The big opportunity I see here on the business side is a matador-like sidestep of the current business models. Take all the things they're struggling with, the advantage of not having entrenched interests, and make a stake in the ground in the place the industry will have to go eventually, but doesn't want to.
First, bypass existing distribution channels completely. This is the really hard part, but it is much easier than it was a few years ago. Ad-based web content plus web store merchandising, the item the AMPTP is claiming they want to study the viability of for the next three years? That's the entire business.
Work with the people who create the content, not against them.
Give them the stake in the success, sign mutually beneficial union contracts in the spirit of building the enterprise for everyone's benefit. Create a bigger pie, don't fight so much over the size of the slices. Work with them to make sure everyone is treated fairly and well.
Give them creative control, don't play it safe. There's an audience out there for most anything well done; give the people who make the high quality entertainment the opportunity to find their audience.
Competing in an industry famous for its unethical account practices, I say don't just be ethical. Be open, to a ludicrous degree. Take a cue from the Open Source Software movement, don't just be more open than the big guys, not just more ethical. Be completely open, be open about absolutely everything, open all the books at all times for anyone who wants to see them.
I would not blame employees of the media companies for distrusting everything they say, especially about money. The only way to take advantage of that, the only way to really gain the trust of the creative talent and workers who actually make it all happen is to be so open that even they are uncomfortable. And there's no way the big boys would follow you down that path.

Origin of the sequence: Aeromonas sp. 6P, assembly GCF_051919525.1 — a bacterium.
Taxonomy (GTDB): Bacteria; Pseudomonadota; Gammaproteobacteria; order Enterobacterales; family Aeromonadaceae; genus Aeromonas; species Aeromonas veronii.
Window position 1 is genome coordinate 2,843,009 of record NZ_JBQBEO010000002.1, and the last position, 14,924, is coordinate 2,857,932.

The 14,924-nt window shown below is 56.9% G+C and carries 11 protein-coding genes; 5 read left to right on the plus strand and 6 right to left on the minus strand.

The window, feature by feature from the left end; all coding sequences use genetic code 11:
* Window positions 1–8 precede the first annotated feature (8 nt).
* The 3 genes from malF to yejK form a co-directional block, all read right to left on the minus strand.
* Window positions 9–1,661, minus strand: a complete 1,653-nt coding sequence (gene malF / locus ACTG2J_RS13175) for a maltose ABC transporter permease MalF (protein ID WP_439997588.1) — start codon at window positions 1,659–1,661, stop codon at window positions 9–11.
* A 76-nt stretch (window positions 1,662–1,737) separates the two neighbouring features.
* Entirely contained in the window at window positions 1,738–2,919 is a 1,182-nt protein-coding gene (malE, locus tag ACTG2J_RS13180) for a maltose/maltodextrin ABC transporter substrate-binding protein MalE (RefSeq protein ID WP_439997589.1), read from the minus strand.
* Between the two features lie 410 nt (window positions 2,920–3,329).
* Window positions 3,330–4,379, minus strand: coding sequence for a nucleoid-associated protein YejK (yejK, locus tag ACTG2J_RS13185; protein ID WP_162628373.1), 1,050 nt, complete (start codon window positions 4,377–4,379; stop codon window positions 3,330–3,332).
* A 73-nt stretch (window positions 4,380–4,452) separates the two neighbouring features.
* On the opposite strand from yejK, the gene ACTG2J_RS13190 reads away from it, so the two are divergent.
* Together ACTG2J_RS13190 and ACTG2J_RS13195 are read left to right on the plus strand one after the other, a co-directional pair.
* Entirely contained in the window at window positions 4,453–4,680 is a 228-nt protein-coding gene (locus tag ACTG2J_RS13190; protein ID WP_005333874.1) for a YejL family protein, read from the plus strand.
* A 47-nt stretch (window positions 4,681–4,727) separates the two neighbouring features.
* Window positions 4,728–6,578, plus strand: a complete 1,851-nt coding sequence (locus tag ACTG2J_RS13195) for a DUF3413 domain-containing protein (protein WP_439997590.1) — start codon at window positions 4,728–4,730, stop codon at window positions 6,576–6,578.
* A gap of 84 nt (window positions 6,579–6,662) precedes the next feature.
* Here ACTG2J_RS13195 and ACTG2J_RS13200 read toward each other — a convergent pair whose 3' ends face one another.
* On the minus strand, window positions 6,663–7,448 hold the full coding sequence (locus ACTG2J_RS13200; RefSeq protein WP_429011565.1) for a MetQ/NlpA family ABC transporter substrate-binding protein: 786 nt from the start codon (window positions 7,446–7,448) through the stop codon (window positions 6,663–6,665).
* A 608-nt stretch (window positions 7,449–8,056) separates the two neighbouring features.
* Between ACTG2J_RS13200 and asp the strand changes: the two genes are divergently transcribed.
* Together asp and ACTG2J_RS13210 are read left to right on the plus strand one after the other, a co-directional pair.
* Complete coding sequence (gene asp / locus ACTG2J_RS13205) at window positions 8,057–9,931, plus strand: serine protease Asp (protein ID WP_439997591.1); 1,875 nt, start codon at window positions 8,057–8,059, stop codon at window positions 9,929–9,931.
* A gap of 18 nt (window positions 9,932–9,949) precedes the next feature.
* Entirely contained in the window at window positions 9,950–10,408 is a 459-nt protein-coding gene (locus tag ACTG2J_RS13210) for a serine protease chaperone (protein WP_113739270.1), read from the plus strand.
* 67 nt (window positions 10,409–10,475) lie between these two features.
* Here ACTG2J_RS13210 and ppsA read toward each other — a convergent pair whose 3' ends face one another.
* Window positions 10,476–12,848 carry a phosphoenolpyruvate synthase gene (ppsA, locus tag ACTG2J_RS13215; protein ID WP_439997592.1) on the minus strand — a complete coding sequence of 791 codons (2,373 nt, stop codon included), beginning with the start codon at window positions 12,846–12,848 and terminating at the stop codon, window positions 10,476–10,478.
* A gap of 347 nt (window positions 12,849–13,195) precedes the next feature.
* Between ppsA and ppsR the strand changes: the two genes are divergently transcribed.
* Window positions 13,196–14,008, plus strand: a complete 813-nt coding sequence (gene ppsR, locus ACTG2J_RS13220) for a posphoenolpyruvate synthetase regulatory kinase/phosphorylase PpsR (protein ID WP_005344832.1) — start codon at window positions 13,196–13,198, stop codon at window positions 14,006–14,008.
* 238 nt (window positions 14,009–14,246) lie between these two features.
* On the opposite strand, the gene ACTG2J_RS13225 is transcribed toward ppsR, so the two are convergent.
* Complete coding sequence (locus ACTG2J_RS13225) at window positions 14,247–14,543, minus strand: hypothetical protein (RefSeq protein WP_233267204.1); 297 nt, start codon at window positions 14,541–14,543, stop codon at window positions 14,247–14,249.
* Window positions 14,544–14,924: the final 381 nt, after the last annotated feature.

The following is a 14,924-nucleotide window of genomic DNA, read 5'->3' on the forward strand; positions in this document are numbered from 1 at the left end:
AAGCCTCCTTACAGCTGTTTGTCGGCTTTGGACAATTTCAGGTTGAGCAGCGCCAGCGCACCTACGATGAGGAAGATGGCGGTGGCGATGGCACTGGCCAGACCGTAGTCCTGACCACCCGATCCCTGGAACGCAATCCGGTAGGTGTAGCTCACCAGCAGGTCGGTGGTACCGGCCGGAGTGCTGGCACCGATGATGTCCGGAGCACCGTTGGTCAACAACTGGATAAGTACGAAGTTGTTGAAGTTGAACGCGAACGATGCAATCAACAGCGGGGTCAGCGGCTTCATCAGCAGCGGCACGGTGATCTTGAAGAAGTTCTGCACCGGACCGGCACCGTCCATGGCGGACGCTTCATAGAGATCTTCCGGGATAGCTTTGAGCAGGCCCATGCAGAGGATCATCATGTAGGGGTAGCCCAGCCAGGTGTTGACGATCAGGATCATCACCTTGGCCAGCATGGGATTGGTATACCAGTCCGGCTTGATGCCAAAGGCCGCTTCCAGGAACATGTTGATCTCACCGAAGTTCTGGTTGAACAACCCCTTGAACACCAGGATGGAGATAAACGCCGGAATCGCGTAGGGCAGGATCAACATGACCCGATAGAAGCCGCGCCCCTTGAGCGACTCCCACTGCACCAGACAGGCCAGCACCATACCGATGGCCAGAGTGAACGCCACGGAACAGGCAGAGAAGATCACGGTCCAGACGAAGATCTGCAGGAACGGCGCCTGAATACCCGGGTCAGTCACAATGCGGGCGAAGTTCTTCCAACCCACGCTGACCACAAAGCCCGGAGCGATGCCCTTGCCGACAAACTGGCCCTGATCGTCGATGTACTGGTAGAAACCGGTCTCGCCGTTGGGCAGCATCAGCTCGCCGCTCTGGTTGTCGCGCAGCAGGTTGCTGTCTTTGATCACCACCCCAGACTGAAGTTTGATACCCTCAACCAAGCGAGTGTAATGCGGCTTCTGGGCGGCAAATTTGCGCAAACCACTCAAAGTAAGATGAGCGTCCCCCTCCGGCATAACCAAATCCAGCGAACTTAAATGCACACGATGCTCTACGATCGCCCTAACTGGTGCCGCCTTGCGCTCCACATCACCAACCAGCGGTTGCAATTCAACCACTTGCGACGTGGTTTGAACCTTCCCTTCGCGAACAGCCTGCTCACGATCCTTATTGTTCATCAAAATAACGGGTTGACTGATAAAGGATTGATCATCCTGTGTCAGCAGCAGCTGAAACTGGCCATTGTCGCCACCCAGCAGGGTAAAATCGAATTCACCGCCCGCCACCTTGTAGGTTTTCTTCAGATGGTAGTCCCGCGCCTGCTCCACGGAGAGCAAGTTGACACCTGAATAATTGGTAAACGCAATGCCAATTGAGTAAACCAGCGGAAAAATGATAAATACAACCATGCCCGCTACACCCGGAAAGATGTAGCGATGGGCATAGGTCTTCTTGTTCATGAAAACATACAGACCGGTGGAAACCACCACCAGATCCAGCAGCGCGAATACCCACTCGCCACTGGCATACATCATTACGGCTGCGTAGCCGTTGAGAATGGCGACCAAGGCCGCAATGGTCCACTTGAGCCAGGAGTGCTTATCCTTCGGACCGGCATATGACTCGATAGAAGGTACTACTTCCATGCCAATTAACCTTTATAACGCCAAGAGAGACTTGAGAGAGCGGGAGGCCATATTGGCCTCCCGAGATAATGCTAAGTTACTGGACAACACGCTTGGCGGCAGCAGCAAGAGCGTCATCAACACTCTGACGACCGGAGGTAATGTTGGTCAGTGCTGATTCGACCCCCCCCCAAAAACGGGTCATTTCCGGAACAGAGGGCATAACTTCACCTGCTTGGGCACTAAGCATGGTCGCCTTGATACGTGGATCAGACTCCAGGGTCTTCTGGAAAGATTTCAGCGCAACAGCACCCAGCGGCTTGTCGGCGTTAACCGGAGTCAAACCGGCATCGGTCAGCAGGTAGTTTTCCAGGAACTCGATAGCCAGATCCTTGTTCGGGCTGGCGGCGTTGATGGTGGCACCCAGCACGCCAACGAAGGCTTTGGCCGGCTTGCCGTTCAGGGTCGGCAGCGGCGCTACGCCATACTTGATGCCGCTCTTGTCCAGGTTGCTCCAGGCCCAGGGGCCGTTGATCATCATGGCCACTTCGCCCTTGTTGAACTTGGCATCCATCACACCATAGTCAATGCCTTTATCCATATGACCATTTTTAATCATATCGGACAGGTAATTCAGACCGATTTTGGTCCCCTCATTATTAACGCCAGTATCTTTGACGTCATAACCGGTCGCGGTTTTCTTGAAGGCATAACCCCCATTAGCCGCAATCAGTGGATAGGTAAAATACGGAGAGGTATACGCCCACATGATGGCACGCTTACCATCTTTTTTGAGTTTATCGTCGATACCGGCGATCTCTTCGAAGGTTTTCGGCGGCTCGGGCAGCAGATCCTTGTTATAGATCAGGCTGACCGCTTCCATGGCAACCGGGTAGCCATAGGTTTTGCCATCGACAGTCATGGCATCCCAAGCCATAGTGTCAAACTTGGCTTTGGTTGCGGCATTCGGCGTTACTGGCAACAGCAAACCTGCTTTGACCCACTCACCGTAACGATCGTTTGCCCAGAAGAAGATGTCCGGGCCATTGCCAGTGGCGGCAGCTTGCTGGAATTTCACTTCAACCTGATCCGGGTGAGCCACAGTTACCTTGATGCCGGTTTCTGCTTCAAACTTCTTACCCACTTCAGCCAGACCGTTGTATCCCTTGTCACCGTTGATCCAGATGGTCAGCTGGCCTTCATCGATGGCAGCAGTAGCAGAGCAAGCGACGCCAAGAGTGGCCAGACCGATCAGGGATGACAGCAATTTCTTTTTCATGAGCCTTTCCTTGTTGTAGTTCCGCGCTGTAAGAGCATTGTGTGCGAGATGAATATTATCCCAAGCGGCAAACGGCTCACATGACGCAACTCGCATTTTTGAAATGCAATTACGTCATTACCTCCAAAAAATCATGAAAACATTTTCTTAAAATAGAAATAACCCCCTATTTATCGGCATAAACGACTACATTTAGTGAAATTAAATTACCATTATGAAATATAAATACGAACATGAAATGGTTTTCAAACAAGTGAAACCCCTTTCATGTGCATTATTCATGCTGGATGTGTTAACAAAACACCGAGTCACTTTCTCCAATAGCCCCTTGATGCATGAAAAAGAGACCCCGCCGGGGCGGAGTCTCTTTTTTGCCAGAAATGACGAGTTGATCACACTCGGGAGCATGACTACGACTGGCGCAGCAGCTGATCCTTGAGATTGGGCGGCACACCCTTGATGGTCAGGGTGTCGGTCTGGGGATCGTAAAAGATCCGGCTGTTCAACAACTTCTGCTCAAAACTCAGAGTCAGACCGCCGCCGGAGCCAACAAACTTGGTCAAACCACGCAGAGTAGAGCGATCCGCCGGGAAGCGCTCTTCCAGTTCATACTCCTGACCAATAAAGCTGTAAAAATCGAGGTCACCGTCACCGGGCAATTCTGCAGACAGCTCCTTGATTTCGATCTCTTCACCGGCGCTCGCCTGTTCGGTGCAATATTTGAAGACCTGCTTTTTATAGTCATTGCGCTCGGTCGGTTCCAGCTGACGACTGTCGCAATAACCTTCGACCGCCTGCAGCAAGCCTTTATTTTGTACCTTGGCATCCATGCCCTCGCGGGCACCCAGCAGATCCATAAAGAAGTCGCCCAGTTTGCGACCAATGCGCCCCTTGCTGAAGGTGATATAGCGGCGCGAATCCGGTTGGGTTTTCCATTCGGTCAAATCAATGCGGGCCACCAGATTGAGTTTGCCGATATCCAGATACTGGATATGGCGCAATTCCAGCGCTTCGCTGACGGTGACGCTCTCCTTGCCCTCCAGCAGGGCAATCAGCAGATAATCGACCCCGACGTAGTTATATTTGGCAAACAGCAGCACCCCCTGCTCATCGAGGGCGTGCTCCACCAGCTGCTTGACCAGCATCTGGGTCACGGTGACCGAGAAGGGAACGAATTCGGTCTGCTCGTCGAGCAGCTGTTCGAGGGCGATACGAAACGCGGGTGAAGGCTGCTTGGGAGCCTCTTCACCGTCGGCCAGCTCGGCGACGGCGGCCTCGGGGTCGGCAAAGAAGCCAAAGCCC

The point of all of this is to have the company become The Place that the most creative, most talented, most skilled people in the industry want to work. The place that new ideas are pitched to first, whose offers are accepted instantly, who has the reputation for the best work and the top people.
The focus of the management is to constantly drive towards that goal, and while naturally there would be lots of oversight to make sure the costs are kept under control (they'd be public knowledge; with everyone being able to look at your books you're certainly motivated to make them not only honest but totally defensible) I think the profitability would come naturally from the incredible creative content that would quickly and reliably be created.
It sounds like it would be an absolute blast, wish I had the money and contacts to make a go of it. I don't think the startup costs would be too bad, but rule #1: Pay people for their work, don't try to bootstrap it on the cheap. I don't think you get a reputation for being sensible when you do things on the cheap, I think you get a reputation for being cheap and wanting to get away with things. If someone does something valuable the only real way to show it is to compensate them for it accordingly.